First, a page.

Baby naming is serious business. For some, it’s all about tradition and family names. But for others, finding something original and unique is the goal.
So what happens when the wonderful, distinctive, rarely-heard name you’ve carefully chosen suddenly becomes…popular?
Call it baby name heartbreak. And with the release of the top baby names of 2014, it’s what’s ailing the parents of Masons and Liams, Olivias and Lilys and more.
When Gary and Renee Lopus of Pittsburgh, Pennsylvania, thought of baby names for their son, now 3, they narrowed it down to Mason and Jacob. They selected Mason because they thought it was less popular. Now when they’re at the store, it seems like every adult is calling for a Mason, which BabyCenter lists as the 6th most popular names for boys.
“Mason is the new Mike. We wanted the less popular [name],” says Lopus, 39, who blames the popularity of the name on Kourtney Kardashian, whose 5-year-old is Mason.
Kim and Christ Petro, both school teachers in Pottstown, Pennsylvania, found it challenging to come up with a name for their now 11-month-old baby boy because they didn’t want any names of the children they taught.
“We both wanted names that didn’t remind us of children at school,” says Kim, 32. So When Chris suggested Mason, it fit the requirement. But now, Kim says she sees the name Mason everywhere.
“I really had no idea that Mason was such a popular name,” she says. “[I] was kind of in shock.”
Peter Chace, 27, and his wife Sarah, 30, also hoped to give their sons unique names. They named their 2-year old-son Noah. They really liked its Biblical resonance and felt the meaning (rest or comfort) fit his temperament.
“We knew there [were] going to be other kids named Noah,” says Peter. “We didn’t anticipate a Noah in each class.”
When it came to naming their 6-month-old son, the couple chose Liam. It's the third most popular boy name on BabyCenter's list.
“We didn’t recognize that it was happening to us. We were a little bit upset … what we thought was a pretty unique name was not at all,” Peter says, adding that he and his wife “hope that our [sons] will bring [their] own uniqueness to a popular name.”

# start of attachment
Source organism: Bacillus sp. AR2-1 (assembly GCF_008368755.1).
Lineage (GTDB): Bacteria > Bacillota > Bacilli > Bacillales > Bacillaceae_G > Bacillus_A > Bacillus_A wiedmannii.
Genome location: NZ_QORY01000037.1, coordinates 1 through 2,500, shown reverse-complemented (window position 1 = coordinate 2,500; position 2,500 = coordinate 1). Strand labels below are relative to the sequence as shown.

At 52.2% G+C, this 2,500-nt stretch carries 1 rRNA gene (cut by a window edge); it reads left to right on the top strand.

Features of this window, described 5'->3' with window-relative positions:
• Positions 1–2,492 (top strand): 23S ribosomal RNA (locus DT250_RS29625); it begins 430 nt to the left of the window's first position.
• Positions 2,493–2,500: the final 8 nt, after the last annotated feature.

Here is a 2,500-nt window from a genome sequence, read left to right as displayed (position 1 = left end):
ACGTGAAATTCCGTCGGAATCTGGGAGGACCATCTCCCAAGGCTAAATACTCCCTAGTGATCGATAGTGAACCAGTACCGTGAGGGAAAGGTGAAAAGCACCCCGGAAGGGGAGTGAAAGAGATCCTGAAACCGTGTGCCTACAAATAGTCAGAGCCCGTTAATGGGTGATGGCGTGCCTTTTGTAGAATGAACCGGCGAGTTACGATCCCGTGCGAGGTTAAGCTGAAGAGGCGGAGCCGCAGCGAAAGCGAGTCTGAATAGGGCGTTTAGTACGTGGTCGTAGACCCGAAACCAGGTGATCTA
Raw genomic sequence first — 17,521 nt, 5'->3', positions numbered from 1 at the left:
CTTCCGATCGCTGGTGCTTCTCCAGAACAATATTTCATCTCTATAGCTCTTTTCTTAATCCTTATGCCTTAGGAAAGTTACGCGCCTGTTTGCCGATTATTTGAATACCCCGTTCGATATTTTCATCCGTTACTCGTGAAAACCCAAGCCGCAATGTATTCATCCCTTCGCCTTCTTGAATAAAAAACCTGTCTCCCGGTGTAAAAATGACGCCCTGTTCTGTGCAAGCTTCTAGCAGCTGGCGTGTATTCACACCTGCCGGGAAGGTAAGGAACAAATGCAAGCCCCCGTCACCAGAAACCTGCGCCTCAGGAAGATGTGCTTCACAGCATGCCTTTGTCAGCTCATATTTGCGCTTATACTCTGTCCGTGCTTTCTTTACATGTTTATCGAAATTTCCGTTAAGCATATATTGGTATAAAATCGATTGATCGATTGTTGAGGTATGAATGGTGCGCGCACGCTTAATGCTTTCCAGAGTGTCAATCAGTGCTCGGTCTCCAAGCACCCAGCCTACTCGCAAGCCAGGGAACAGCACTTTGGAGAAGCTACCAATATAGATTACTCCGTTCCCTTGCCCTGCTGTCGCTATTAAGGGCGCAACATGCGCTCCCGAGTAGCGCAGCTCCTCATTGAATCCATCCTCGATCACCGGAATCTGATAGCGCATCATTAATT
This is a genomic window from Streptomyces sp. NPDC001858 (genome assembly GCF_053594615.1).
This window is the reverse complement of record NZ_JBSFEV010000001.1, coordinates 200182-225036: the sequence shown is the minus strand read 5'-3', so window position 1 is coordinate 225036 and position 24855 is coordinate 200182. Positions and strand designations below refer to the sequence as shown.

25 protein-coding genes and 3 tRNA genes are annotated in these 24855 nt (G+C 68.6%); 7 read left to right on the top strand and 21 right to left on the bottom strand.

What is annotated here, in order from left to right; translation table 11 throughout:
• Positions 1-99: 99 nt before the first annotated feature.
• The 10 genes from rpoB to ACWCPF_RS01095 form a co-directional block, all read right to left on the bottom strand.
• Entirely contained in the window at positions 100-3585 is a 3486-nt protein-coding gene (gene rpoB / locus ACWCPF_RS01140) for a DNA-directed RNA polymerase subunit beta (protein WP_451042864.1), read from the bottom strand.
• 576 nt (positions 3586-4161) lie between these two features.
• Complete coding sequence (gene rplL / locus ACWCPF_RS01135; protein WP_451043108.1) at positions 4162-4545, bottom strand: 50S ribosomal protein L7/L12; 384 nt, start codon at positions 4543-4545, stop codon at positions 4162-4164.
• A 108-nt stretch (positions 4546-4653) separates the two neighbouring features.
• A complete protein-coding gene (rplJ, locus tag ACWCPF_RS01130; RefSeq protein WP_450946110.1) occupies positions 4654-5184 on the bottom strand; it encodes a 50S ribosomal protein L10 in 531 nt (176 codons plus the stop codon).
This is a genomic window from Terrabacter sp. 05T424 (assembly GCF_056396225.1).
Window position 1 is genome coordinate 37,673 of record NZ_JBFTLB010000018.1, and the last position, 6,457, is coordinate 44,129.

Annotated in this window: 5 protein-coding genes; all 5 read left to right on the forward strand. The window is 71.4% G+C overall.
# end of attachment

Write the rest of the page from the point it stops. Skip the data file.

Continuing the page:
Growing up, Jessi Dieringer, 34, was always Jessi S. because of the many Jessicas, Jesses, and Jessis. When pregnant with a daughter, she and husband Ron, 35, wanted a name that wasn’t ubiquitous. Ron suggested Lily.
“The only Lily I had ever heard of at that point was on that TV show ‘How I Met Your Mother,’” Dieringer says. “Now I know 15 or 20.”
Even though her daughter will probably be called ‘Lily D,’ Dieringer believes the name still fits her daughter’s personality. Lily is the 8th most popular name for girls, according to BabyCenter.
For Elliot and Julie Blake, there was no question of what to call their daughter: Emma is named after the activist Emma Goldman, who protested at steel mills in Pittsburgh, where the Blakes live.
The Blakes also wanted a simple name—growing up, he always had to spell his first name and Julie always had to spell her last name, Werkmeister.
“Emma Blake will not have to spell her name to anyone,” he says, adding that he didn’t realize Emma was a trendy name and doesn’t really mind that it is. “The reasons why we named her Emma, they were kind of independent of that.”